Wendy McCaw has notched an admirable victory for the First Amendment, but her job as the owner and co-publisher of the Santa Barbara News-Press may need some reinvention.
McCaw’s struggle with her newsroom over who controls the content of the news pages came to a head in 2006, when the paper’s top editors and reporters resigned. The journalists protested that McCaw violated longstanding tradition by dictating how they should cover the news. McCaw said she had intervened to correct what she saw as bias.
After the meltdown, a handful of reporters tried to unionize and were later fired. A National Labor Relations Board judge ordered them reinstated. But both a federal district court and now a federal appeals court have agreed with McCaw’s argument: Reinstating the reporters, who have a hand managing the content of the News-Press, violates her First Amendment rights.
The whole dispute over who controls the news pages may strike some business owners as odd. It’s generally assumed the person who signs the front of the paychecks, rather than the back, calls the shots. But for the past century, newspapers have worked a little differently.
The editorial page serves as the owner’s sounding board while the news pages are independently managed. While the independent management of a newsroom is part of modern convention, it is not enshrined in the Bill of Rights. What is contained in the First Amendment is the constitutional principle that the government cannot tell a newspaper what to write.
In our view, McCaw should not get a pass on following labor laws and respecting workers’ rights just because her business happens to be a newspaper. But she should be free to determine the content of her newspaper. Any other form of control, whether it comes directly, through a law or bureaucratic fiat, or indirectly, through an unelected judge’s orders or a censor’s review, is alien to the concept of a free press.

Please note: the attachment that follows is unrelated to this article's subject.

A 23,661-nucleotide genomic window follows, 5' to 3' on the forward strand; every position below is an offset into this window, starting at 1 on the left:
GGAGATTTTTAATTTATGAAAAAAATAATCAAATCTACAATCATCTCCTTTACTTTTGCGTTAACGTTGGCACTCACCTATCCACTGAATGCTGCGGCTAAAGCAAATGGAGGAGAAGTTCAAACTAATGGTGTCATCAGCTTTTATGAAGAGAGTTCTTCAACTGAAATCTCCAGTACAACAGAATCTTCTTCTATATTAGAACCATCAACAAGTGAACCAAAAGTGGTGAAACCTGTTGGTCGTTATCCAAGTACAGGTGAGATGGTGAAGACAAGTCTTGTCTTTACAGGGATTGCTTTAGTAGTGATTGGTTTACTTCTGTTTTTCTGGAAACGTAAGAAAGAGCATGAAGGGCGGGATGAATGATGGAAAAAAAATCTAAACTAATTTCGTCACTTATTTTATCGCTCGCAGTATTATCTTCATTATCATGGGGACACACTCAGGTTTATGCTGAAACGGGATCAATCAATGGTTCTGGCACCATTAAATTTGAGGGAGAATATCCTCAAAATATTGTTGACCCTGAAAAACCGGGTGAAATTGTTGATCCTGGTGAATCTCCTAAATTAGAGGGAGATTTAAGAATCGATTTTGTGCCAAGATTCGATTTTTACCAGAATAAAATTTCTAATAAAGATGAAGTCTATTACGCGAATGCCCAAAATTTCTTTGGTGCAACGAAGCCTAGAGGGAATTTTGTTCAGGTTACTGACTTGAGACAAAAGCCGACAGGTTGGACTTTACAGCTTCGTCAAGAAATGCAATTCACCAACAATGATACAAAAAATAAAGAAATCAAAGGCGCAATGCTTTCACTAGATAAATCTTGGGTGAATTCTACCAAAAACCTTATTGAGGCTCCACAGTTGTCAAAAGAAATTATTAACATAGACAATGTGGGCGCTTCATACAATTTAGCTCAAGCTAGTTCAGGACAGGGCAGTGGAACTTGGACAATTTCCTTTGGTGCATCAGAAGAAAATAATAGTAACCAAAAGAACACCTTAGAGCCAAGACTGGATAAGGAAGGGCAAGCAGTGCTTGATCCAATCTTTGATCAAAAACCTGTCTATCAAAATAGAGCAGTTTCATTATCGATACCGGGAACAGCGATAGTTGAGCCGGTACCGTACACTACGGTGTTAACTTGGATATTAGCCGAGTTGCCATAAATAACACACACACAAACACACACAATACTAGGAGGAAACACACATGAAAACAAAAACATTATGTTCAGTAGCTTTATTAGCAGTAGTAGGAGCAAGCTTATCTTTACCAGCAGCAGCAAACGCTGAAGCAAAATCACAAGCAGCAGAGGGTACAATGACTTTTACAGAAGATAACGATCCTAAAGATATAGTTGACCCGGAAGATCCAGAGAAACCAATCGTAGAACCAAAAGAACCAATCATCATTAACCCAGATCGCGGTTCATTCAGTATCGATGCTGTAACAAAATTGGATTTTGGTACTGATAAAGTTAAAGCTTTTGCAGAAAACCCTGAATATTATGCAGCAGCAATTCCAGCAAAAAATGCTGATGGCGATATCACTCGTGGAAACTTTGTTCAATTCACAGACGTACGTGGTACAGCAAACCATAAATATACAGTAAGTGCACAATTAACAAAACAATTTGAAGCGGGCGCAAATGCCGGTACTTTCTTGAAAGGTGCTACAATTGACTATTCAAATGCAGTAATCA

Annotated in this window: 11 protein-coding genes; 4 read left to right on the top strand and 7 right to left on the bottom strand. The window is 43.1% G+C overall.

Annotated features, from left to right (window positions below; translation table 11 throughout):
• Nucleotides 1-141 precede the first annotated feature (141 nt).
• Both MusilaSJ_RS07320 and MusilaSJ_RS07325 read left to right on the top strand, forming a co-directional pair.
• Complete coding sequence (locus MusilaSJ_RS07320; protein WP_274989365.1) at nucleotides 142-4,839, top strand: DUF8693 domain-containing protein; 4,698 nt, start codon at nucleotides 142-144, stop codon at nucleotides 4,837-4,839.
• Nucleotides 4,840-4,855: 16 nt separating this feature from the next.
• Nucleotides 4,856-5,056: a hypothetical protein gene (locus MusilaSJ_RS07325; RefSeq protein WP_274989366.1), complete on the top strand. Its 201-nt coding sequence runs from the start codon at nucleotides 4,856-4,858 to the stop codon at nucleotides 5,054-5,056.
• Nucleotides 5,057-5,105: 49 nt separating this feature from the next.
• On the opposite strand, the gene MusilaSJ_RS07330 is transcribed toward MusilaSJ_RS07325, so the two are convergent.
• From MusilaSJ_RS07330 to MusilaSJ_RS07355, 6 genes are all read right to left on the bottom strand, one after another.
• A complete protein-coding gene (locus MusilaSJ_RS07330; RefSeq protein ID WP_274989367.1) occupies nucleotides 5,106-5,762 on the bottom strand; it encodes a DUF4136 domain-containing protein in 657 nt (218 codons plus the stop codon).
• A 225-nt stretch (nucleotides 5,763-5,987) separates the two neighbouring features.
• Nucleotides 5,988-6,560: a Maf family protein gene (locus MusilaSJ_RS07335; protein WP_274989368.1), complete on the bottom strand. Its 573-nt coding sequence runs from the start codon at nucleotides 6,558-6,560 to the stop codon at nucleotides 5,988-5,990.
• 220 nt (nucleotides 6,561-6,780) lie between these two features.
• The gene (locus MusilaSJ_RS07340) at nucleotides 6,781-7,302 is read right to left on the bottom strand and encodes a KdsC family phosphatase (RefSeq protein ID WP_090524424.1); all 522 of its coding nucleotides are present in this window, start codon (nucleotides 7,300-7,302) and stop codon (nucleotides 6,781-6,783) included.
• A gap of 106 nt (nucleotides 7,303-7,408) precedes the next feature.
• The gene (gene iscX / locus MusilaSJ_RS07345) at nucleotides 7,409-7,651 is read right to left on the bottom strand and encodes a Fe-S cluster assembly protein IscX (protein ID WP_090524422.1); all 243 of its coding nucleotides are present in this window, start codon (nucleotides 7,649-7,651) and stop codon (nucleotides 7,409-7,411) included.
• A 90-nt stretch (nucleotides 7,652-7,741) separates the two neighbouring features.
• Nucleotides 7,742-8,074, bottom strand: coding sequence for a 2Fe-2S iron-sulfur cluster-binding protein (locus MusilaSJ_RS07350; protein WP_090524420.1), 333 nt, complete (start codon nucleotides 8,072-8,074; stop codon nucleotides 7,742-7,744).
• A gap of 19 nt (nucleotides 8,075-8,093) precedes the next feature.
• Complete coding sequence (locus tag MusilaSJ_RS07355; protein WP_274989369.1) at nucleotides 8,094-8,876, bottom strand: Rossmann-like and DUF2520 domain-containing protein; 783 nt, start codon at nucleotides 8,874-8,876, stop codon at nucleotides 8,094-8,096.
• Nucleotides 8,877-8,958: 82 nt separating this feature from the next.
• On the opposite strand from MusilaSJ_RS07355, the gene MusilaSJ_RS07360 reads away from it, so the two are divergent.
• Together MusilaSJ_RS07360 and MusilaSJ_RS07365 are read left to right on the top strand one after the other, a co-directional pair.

The Business Times has not and will not take a side in the fight between the fired reporters and McCaw. But we note that a publisher needn’t be popular or likeable to be protected under the First Amendment. However, there is little question that McCaw’s dispute with her newsroom has diminished the influence of the editorial pages of the News-Press. This is where her real work begins.
Over the past 50 years, Santa Barbara has grown from a picturesque beach town into the home of a world-class university and some of the nation’s leading technology firms — all without losing its idyllic appeal. It has been a difficult and often contentious balance to strike.
The News-Press historically provided a clear and guiding voice for the city’s leaders and business community. That voice has become marginalized by the owner’s penchant for picking petty political fights.
We call on McCaw to articulate her vision for the future of Santa Barbara and the greater South Coast. And we remind her of her newspaper’s legacy. The News-Press won the Pulitzer Prize in 1962 for the editorial writings of its then-publisher, Thomas M. Storke, one of the primary architects of Santa Barbara as we know it today. Storke’s leadership in areas such as civil liberties, the building of Santa Barbara’s airport and promoting free enterprise transformed the News-Press into a community and statewide leader on issues of the day.
It is a legacy to be respected — and reinvented.